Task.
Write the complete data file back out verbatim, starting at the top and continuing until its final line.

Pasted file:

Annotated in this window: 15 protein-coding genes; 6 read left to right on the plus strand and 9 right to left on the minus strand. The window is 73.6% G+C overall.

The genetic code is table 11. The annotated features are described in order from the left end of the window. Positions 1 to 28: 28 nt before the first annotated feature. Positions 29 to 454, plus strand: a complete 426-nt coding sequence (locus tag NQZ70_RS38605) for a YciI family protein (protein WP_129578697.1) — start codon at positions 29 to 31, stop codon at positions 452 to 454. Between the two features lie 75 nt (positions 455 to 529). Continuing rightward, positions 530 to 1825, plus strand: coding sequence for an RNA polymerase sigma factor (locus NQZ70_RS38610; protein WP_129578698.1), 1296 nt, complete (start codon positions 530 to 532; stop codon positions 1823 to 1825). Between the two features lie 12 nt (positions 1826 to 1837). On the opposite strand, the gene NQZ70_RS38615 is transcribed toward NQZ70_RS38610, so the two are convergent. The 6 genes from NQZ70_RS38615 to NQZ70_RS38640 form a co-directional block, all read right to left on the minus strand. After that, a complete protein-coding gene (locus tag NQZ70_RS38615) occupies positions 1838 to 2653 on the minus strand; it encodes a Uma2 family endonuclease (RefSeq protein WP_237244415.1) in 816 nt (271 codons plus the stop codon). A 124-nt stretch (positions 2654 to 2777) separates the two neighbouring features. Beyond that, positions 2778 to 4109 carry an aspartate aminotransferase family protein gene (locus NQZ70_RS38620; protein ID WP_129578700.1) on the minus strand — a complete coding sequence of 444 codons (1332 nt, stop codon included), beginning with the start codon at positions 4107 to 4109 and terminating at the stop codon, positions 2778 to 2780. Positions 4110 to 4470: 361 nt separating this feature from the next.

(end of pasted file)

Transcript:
Annotated in this window: 15 protein-coding genes; 6 read left to right on the plus strand and 9 right to left on the minus strand. The window is 73.6% G+C overall.

The genetic code is table 11. The annotated features are described in order from the left end of the window. Positions 1 to 28: 28 nt before the first annotated feature. Positions 29 to 454, plus strand: a complete 426-nt coding sequence (locus tag NQZ70_RS38605) for a YciI family protein (protein WP_129578697.1) — start codon at positions 29 to 31, stop codon at positions 452 to 454. Between the two features lie 75 nt (positions 455 to 529). Continuing rightward, positions 530 to 1825, plus strand: coding sequence for an RNA polymerase sigma factor (locus NQZ70_RS38610; protein WP_129578698.1), 1296 nt, complete (start codon positions 530 to 532; stop codon positions 1823 to 1825). Between the two features lie 12 nt (positions 1826 to 1837). On the opposite strand, the gene NQZ70_RS38615 is transcribed toward NQZ70_RS38610, so the two are convergent. The 6 genes from NQZ70_RS38615 to NQZ70_RS38640 form a co-directional block, all read right to left on the minus strand. After that, a complete protein-coding gene (locus tag NQZ70_RS38615) occupies positions 1838 to 2653 on the minus strand; it encodes a Uma2 family endonuclease (RefSeq protein WP_237244415.1) in 816 nt (271 codons plus the stop codon). A 124-nt stretch (positions 2654 to 2777) separates the two neighbouring features. Beyond that, positions 2778 to 4109 carry an aspartate aminotransferase family protein gene (locus NQZ70_RS38620; protein ID WP_129578700.1) on the minus strand — a complete coding sequence of 444 codons (1332 nt, stop codon included), beginning with the start codon at positions 4107 to 4109 and terminating at the stop codon, positions 2778 to 2780. Positions 4110 to 4470: 361 nt separating this feature from the next.